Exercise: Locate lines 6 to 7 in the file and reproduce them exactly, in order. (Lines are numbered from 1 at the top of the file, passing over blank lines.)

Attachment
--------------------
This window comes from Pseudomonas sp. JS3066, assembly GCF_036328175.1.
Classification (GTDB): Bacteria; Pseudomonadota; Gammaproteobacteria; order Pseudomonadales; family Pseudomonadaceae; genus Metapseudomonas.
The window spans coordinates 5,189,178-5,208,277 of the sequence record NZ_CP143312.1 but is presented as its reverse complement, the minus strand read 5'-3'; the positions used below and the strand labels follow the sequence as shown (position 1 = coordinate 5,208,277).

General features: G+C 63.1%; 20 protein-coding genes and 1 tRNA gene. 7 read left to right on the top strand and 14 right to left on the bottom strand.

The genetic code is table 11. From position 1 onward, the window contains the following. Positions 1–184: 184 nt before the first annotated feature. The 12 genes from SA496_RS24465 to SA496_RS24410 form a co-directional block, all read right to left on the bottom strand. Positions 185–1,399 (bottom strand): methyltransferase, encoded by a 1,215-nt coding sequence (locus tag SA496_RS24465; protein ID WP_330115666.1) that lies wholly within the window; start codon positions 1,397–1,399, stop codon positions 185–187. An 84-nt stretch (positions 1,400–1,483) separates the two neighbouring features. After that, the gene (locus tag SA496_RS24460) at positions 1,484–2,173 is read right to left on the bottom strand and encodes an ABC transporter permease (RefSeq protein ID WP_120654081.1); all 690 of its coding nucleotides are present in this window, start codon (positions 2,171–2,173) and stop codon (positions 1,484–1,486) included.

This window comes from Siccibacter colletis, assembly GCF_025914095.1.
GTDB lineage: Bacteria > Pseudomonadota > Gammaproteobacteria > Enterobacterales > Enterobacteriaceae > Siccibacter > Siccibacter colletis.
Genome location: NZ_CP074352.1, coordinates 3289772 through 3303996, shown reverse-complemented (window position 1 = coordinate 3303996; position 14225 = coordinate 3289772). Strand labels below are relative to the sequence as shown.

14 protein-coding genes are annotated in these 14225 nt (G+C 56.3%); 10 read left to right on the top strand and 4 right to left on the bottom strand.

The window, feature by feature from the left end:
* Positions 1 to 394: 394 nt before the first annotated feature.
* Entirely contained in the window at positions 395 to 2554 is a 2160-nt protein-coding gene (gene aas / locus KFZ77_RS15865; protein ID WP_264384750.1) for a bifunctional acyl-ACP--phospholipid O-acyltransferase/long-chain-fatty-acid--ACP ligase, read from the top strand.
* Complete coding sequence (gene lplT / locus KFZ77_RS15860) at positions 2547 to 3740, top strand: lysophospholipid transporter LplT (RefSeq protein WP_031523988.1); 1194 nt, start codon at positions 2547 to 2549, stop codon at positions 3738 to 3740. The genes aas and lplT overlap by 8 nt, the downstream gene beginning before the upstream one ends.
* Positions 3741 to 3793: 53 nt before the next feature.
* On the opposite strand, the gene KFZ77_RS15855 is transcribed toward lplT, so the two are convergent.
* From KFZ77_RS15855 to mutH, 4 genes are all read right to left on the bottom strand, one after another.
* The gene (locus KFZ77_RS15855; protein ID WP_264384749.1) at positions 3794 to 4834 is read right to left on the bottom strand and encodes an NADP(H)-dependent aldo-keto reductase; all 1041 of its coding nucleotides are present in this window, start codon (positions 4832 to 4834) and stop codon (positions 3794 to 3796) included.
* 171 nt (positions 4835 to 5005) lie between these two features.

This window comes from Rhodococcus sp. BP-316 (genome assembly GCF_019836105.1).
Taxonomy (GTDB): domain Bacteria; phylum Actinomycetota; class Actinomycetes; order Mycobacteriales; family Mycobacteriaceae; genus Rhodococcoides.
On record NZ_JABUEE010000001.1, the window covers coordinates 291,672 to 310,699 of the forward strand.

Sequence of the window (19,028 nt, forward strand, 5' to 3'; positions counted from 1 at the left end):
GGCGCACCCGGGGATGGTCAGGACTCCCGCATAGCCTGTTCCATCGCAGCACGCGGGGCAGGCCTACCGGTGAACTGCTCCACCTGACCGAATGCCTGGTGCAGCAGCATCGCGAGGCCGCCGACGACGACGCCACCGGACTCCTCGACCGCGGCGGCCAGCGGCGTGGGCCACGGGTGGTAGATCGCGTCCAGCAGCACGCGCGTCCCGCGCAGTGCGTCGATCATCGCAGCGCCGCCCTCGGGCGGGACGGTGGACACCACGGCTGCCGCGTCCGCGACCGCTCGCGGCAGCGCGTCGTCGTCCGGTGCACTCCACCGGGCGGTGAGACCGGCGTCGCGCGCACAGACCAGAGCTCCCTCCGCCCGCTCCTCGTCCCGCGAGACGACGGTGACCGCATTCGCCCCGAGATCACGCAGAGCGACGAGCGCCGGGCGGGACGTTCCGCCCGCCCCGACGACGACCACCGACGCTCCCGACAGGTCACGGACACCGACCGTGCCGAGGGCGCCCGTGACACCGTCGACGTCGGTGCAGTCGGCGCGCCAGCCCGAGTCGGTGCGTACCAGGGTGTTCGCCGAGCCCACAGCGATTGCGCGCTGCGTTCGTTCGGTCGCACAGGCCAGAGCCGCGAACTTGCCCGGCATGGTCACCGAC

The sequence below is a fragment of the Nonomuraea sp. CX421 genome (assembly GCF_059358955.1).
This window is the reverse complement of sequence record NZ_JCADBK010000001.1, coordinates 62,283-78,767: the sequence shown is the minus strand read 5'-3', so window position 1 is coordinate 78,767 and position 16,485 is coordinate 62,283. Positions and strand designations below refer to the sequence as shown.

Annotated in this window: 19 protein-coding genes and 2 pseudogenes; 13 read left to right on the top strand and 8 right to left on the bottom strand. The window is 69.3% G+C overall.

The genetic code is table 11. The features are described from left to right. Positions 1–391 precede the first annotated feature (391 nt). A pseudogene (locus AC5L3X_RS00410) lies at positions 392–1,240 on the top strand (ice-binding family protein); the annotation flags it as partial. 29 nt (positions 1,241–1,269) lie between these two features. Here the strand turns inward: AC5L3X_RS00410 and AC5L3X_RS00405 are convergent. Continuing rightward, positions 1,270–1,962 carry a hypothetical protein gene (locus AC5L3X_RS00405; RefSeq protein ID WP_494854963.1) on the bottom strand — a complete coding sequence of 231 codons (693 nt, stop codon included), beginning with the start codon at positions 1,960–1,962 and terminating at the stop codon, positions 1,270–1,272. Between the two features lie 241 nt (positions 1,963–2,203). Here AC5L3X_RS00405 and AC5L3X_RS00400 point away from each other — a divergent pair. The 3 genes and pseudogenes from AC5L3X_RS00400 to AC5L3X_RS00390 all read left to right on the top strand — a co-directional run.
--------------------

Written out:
This window comes from Siccibacter colletis, assembly GCF_025914095.1.
GTDB lineage: Bacteria > Pseudomonadota > Gammaproteobacteria > Enterobacterales > Enterobacteriaceae > Siccibacter > Siccibacter colletis.